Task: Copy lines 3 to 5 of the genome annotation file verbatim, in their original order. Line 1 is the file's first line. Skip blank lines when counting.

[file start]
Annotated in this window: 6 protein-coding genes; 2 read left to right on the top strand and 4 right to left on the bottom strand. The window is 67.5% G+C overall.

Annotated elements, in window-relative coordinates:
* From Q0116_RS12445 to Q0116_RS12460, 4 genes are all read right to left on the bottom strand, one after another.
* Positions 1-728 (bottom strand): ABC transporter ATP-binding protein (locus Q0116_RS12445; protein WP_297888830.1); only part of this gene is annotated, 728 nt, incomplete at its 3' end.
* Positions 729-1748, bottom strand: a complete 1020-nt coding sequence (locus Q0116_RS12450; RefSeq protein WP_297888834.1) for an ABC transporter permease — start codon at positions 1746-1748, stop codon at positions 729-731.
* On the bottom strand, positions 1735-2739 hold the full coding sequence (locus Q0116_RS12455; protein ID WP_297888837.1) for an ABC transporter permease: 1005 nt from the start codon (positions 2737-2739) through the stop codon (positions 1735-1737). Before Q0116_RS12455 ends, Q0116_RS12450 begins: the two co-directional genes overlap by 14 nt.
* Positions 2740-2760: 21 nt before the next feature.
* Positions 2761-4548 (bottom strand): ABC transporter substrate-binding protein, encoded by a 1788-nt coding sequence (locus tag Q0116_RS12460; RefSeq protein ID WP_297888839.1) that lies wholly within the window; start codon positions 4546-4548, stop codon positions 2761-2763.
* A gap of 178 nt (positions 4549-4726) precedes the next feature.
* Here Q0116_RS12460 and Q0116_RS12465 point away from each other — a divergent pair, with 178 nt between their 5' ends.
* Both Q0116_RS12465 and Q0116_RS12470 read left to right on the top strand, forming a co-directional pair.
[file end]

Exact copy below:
* From Q0116_RS12445 to Q0116_RS12460, 4 genes are all read right to left on the bottom strand, one after another.
* Positions 1-728 (bottom strand): ABC transporter ATP-binding protein (locus Q0116_RS12445; protein WP_297888830.1); only part of this gene is annotated, 728 nt, incomplete at its 3' end.
* Positions 729-1748, bottom strand: a complete 1020-nt coding sequence (locus Q0116_RS12450; RefSeq protein WP_297888834.1) for an ABC transporter permease — start codon at positions 1746-1748, stop codon at positions 729-731.